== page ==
When Taylor took the gold medal, defeating the Russian Sofya Ochigava, the stadium shook and rattled as it had before, sounding as if it wanted to disintegrate. Taylor took her victory lap, and the noises gradually died. The stands thinned as people went for more beers, or to grab pictures of Katie outside the arena. Then it was time for the last women's match of the day, the middleweight gold.
At 17, Claressa Shields was the youngest person to ever make the U.S. boxing team. She didn't have a mess of hooting, imported fans. Her family couldn't make the trip. Her coach, Jason Crutchfield, took up a collection to pay for the journey, but he was not in her corner. He was in the audience — according to Olympic rules, Shields had to train with the U.S. boxing team, and not her traditional gang. In her first middleweight match in London, where Shields faced Sweden's Anna Laurell, Crutchfield was reduced to shouting instructions from the bleachers, trying to override the U.S. team's advice.
The stadium did not claim her as its own. There were a few Americans scattered in the stands, but maybe she didn't need a crowd. She could do it without them. I was there for her three bouts and watched her dominate the luckless people stuck in the ring with her. She grew more confident, round by round, match by match. Shields won her semi, after a slow start against Laurell, a two-time world champion who was a head taller and appeared to have freakishly long arms. (They haunted my dreams for a couple of nights.) The middleweight brackets narrowed, like a funnel ushering the boxers to the final matches. Shields cheerfully dispatched Kazakhstan's Marina Volnova.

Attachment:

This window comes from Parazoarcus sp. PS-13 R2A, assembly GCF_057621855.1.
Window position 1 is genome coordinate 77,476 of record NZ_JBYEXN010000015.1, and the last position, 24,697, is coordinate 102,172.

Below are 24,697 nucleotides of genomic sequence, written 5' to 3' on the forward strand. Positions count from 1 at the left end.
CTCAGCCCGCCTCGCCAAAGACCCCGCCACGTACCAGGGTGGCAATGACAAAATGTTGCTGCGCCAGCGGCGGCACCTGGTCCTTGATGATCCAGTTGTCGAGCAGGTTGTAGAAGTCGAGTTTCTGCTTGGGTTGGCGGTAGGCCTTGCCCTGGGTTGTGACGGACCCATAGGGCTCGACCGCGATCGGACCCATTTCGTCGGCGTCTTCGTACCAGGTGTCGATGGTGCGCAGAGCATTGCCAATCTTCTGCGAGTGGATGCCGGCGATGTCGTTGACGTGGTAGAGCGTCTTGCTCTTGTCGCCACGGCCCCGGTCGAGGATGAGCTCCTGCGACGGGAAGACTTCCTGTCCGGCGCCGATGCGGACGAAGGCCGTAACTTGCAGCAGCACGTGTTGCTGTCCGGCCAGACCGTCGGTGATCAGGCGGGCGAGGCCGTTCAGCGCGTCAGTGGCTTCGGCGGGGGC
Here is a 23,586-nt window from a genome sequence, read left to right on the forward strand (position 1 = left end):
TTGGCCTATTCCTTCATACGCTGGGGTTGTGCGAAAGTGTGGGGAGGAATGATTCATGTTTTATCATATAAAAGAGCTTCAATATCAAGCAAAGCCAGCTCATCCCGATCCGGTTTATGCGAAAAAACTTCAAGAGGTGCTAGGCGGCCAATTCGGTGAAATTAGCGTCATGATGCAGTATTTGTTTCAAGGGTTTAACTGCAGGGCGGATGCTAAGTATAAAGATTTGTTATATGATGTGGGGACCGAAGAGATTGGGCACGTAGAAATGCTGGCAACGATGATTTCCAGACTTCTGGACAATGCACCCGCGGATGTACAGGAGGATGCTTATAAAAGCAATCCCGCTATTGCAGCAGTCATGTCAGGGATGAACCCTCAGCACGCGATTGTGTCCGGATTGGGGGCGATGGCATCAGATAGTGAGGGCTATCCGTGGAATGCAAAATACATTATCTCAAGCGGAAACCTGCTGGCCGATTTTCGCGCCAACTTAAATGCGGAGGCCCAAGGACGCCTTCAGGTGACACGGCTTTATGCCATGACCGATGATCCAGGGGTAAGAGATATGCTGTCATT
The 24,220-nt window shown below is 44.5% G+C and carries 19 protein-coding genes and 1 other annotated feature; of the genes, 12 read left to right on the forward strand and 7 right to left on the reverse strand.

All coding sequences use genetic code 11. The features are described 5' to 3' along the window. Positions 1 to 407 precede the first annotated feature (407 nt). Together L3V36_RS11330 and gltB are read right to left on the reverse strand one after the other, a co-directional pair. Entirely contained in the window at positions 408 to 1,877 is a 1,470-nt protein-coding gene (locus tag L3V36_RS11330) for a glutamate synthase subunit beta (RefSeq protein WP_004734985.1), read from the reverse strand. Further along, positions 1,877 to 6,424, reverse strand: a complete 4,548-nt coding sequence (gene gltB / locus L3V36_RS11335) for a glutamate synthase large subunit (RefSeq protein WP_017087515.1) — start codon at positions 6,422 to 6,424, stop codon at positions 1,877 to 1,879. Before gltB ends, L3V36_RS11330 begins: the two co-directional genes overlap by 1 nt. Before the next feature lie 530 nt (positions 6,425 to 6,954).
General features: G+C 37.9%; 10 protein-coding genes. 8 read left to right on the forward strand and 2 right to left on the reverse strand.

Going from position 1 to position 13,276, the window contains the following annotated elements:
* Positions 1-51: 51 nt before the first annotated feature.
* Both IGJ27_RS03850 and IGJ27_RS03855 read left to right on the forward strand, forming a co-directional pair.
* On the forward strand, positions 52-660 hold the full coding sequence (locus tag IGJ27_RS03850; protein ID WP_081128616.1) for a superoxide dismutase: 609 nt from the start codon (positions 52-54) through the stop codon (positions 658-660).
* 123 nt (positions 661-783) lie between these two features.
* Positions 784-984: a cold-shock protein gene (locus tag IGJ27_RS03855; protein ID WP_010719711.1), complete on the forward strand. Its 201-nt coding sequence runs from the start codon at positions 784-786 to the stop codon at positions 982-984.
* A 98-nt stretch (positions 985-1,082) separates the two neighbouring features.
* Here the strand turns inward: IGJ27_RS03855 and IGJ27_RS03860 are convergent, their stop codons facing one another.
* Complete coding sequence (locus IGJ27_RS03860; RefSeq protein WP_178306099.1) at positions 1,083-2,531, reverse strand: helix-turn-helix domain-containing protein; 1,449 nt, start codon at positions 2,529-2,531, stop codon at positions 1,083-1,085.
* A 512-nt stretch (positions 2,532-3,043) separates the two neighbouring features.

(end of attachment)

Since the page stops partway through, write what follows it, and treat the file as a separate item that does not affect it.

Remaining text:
"The original plan was initially just to go to the right and jab and box, but she didn't respect me," Shields shit-talked later. "So I turned it into a fun game and started banging with her and got the best of it." She was standing behind the little fence in the press area, that series of cattle pens the athletes are led down after events. I wasn't surprised when she won the gold the next day, after bounding into the arena to the sound of Rihanna's "Only Girl (in the World)." Her fate was written in her face, the day before, in her effortless grin and unworried gaze.
Once again I was reminded of how much joy I'd derived from the Showdown at Shea, except that this contest was real, the protagonists were actual athletes, and no one possessed bizarre, penis-veined limbs. Maybe it was time to start attending more sporting events, to no longer be haunted by the specter of steel cages past. Sure, everything at the Olympics was history, but this was really history. Shields would return to Flint, Michigan, a hero, having won the first-ever women's middleweight gold.
"Sebald," I said, "you have to admit, her run was pretty awesome. Maybe she didn't have half a country in here cheering her on, but you know all of Flint was watching. If she doesn't get the key to the city, I'll eat my hat."
There was a pause, and then I heard, "From where we stand, there seems no reason why things should not go in this vein forever, from one spectacular success to the next."
I didn't press him further. For once, I understood what he meant.
Return for the final installment this Thursday.